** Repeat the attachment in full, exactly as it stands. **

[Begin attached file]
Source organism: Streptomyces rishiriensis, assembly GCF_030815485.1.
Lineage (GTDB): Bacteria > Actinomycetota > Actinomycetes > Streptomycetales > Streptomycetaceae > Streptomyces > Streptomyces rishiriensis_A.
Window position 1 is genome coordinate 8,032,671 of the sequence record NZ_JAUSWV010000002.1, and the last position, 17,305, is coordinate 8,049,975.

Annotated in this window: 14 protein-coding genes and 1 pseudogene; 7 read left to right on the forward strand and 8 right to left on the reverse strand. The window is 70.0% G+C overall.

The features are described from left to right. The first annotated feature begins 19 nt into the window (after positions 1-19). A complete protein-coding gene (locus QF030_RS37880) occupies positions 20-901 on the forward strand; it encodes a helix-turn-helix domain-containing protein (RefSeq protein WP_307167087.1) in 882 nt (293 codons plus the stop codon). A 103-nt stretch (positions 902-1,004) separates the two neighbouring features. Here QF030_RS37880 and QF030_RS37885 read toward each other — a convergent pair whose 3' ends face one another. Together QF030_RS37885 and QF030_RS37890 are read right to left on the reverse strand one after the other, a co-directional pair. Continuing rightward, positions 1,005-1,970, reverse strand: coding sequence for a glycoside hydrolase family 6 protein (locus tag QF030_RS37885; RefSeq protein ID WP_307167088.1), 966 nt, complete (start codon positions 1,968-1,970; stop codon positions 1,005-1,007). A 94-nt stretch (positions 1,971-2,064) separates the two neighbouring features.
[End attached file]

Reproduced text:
Source organism: Streptomyces rishiriensis, assembly GCF_030815485.1.
Lineage (GTDB): Bacteria > Actinomycetota > Actinomycetes > Streptomycetales > Streptomycetaceae > Streptomyces > Streptomyces rishiriensis_A.
Window position 1 is genome coordinate 8,032,671 of the sequence record NZ_JAUSWV010000002.1, and the last position, 17,305, is coordinate 8,049,975.

Annotated in this window: 14 protein-coding genes and 1 pseudogene; 7 read left to right on the forward strand and 8 right to left on the reverse strand. The window is 70.0% G+C overall.

The features are described from left to right. The first annotated feature begins 19 nt into the window (after positions 1-19). A complete protein-coding gene (locus QF030_RS37880) occupies positions 20-901 on the forward strand; it encodes a helix-turn-helix domain-containing protein (RefSeq protein WP_307167087.1) in 882 nt (293 codons plus the stop codon). A 103-nt stretch (positions 902-1,004) separates the two neighbouring features. Here QF030_RS37880 and QF030_RS37885 read toward each other — a convergent pair whose 3' ends face one another. Together QF030_RS37885 and QF030_RS37890 are read right to left on the reverse strand one after the other, a co-directional pair. Continuing rightward, positions 1,005-1,970, reverse strand: coding sequence for a glycoside hydrolase family 6 protein (locus tag QF030_RS37885; RefSeq protein ID WP_307167088.1), 966 nt, complete (start codon positions 1,968-1,970; stop codon positions 1,005-1,007). A 94-nt stretch (positions 1,971-2,064) separates the two neighbouring features.